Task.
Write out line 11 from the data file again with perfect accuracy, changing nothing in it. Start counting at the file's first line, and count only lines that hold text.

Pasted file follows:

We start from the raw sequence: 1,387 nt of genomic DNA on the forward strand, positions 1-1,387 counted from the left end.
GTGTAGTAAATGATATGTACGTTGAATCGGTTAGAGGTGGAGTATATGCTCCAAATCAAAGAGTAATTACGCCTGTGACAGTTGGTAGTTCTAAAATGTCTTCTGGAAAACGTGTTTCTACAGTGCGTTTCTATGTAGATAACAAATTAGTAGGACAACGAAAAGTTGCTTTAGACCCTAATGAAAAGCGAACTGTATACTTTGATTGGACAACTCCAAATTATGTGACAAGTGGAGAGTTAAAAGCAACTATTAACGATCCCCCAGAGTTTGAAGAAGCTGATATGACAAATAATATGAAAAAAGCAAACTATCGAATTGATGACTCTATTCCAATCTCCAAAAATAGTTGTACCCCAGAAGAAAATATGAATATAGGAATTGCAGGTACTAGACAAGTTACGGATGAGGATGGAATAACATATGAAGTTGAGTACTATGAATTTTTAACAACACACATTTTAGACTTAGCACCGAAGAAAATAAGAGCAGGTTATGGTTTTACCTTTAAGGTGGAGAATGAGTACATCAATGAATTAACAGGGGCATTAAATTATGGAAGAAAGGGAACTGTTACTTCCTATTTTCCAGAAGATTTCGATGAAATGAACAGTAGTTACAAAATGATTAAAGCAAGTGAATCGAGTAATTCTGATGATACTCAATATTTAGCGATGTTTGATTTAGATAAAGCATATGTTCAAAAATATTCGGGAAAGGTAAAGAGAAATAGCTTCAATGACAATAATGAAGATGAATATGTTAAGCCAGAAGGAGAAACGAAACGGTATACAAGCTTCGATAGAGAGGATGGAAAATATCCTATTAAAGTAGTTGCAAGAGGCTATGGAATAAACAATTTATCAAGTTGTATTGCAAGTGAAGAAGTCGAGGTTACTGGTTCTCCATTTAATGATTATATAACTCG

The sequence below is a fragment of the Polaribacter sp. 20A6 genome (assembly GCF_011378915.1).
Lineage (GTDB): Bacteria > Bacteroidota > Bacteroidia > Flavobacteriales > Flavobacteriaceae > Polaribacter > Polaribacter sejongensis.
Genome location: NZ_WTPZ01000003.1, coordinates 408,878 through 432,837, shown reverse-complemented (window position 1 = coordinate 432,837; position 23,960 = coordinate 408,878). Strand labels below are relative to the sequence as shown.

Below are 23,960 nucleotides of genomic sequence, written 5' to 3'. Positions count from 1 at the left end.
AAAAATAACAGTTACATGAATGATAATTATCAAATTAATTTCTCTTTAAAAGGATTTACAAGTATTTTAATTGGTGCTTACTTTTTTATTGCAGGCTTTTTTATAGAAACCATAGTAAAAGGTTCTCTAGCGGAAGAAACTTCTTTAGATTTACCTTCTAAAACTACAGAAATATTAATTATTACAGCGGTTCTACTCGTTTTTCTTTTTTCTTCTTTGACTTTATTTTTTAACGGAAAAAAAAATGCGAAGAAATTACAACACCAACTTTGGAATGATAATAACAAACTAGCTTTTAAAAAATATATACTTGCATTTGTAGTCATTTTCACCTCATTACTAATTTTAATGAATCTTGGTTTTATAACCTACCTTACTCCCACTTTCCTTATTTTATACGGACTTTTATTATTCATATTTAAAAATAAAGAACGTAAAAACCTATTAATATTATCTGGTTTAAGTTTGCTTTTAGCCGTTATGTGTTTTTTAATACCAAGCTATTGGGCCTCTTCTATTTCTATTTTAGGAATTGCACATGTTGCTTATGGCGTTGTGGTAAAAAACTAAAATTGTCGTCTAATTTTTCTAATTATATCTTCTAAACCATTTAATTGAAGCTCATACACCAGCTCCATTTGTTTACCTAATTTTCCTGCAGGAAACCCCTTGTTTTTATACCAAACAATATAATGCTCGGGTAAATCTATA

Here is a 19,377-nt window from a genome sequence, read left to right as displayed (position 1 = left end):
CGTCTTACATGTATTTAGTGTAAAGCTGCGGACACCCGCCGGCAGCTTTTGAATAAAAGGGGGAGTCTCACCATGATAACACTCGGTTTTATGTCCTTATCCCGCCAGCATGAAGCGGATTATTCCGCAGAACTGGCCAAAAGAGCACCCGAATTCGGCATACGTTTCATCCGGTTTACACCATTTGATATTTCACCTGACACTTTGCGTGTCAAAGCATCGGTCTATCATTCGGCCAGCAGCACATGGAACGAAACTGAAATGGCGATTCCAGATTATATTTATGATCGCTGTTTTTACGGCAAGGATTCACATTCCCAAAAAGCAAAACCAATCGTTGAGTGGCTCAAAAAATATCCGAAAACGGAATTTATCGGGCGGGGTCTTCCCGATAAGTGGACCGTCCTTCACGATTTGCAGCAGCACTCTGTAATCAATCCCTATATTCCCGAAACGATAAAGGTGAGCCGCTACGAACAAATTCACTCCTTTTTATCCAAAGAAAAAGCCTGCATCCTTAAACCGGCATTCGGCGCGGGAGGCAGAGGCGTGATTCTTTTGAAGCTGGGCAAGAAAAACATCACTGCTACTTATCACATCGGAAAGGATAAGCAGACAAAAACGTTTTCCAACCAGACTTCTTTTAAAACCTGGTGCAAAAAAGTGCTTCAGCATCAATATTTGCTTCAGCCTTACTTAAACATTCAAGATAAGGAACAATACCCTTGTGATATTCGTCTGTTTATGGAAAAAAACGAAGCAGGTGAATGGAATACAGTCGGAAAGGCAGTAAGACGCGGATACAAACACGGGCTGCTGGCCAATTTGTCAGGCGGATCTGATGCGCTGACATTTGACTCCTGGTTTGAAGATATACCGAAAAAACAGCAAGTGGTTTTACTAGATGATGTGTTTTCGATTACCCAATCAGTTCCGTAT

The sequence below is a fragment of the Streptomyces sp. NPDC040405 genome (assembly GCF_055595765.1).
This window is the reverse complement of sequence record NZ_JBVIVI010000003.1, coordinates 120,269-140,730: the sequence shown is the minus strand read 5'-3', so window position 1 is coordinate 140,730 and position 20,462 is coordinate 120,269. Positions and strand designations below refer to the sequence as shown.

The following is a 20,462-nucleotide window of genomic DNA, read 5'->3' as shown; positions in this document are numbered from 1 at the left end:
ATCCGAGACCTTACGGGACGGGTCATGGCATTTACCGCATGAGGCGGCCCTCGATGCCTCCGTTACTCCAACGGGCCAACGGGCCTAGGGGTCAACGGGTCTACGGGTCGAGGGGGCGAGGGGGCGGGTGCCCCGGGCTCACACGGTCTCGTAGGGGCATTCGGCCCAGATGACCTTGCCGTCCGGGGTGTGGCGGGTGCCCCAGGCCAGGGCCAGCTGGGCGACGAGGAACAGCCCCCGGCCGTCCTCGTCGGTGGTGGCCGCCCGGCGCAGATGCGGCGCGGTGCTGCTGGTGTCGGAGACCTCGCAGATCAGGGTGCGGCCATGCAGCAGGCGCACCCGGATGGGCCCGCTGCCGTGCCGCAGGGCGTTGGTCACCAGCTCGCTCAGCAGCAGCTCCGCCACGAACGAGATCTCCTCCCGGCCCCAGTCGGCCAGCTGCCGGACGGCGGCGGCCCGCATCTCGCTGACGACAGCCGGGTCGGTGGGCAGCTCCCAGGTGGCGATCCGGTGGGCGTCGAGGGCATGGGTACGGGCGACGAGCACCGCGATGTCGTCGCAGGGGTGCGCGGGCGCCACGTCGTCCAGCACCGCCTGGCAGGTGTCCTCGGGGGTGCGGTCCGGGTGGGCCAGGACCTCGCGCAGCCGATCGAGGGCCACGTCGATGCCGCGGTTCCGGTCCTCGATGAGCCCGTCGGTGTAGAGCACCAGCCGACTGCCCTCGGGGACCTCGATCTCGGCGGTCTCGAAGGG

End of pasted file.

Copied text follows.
This window is the reverse complement of sequence record NZ_JBVIVI010000003.1, coordinates 120,269-140,730: the sequence shown is the minus strand read 5'-3', so window position 1 is coordinate 140,730 and position 20,462 is coordinate 120,269. Positions and strand designations below refer to the sequence as shown.